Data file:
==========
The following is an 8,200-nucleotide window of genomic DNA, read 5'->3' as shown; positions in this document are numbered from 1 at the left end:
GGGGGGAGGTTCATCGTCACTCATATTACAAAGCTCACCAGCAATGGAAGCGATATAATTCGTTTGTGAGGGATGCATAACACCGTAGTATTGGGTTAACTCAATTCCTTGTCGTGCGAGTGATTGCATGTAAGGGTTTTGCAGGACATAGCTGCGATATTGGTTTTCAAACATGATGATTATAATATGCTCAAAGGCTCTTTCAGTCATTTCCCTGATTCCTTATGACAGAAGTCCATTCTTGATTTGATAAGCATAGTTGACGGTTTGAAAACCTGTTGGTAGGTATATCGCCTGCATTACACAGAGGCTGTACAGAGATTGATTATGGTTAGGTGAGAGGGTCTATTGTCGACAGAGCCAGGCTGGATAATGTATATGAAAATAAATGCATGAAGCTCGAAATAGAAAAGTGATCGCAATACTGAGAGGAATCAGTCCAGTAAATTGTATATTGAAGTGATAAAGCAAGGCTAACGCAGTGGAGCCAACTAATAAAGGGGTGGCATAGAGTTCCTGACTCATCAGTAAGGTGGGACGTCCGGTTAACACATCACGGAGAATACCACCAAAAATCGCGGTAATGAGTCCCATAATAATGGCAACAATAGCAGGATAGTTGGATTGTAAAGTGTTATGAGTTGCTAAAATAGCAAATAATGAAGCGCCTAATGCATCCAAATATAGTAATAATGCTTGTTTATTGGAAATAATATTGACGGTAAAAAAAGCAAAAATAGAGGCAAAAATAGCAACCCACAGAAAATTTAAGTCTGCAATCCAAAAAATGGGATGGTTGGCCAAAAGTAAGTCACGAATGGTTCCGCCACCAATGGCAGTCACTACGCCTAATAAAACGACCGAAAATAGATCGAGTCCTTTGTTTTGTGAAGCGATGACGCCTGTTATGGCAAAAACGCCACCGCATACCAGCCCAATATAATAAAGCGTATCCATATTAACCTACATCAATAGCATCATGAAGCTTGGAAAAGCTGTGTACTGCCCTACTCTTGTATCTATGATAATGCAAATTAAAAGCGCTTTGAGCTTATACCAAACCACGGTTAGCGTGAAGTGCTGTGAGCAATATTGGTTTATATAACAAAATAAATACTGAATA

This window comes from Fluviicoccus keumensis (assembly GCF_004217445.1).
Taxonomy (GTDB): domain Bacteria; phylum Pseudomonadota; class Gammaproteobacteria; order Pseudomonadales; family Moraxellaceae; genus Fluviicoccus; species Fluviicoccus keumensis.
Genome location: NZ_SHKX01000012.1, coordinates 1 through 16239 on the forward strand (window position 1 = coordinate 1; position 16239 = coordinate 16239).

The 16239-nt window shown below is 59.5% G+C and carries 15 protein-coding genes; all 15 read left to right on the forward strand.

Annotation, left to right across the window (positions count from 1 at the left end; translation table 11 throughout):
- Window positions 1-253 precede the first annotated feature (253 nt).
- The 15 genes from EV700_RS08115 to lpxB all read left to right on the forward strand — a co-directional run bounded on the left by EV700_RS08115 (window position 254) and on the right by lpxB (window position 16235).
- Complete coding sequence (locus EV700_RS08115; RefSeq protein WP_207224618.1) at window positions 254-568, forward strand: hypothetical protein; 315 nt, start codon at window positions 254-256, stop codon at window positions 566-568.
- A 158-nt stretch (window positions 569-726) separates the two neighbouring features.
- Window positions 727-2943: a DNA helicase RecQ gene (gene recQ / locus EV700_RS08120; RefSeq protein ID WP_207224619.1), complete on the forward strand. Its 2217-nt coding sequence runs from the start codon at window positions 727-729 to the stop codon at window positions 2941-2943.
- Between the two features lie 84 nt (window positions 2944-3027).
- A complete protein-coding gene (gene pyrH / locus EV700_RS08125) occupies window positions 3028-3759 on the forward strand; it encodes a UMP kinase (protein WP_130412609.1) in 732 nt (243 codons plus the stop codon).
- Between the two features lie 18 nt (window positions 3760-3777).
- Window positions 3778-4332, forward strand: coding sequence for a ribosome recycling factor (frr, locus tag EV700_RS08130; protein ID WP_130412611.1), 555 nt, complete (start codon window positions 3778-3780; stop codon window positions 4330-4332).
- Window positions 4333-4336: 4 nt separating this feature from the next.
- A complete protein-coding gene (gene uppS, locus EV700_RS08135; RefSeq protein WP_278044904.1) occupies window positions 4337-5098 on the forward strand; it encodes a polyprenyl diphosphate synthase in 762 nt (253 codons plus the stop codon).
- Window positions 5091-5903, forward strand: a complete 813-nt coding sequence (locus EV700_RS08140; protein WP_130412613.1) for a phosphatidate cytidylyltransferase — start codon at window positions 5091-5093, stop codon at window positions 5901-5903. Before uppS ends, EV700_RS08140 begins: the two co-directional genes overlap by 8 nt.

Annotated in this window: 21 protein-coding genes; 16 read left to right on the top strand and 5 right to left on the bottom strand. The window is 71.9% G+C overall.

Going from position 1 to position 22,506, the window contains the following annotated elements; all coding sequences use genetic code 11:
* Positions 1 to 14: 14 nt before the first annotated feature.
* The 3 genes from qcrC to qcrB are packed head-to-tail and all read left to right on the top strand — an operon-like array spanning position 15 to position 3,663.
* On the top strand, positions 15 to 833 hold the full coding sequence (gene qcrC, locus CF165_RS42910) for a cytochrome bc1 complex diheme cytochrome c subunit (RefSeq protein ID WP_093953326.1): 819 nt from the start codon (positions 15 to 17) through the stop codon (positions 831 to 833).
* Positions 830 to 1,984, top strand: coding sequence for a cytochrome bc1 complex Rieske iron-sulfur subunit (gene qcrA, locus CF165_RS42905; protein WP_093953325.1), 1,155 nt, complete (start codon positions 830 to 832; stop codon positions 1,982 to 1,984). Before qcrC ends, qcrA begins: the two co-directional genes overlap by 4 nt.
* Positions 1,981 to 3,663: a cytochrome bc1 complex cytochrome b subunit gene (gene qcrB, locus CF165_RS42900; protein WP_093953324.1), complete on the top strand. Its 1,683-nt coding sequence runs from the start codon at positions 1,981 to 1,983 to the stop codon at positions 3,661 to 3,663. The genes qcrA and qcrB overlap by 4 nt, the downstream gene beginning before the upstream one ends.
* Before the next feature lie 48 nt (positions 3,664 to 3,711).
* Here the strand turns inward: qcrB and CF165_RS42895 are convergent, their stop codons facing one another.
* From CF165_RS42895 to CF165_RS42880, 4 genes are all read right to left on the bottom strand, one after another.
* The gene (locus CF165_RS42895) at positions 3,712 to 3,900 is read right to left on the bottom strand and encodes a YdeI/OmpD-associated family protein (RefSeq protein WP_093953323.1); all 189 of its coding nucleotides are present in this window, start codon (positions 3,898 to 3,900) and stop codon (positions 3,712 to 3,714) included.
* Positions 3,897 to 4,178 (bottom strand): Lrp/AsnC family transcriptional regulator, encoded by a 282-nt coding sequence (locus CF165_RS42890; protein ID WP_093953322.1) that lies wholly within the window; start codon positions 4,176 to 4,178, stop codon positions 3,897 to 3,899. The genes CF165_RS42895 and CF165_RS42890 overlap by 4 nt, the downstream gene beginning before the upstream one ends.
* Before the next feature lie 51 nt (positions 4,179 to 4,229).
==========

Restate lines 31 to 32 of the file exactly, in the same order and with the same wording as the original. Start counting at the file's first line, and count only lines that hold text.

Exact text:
* Positions 3,897 to 4,178 (bottom strand): Lrp/AsnC family transcriptional regulator, encoded by a 282-nt coding sequence (locus CF165_RS42890; protein ID WP_093953322.1) that lies wholly within the window; start codon positions 4,176 to 4,178, stop codon positions 3,897 to 3,899. The genes CF165_RS42895 and CF165_RS42890 overlap by 4 nt, the downstream gene beginning before the upstream one ends.
* Before the next feature lie 51 nt (positions 4,179 to 4,229).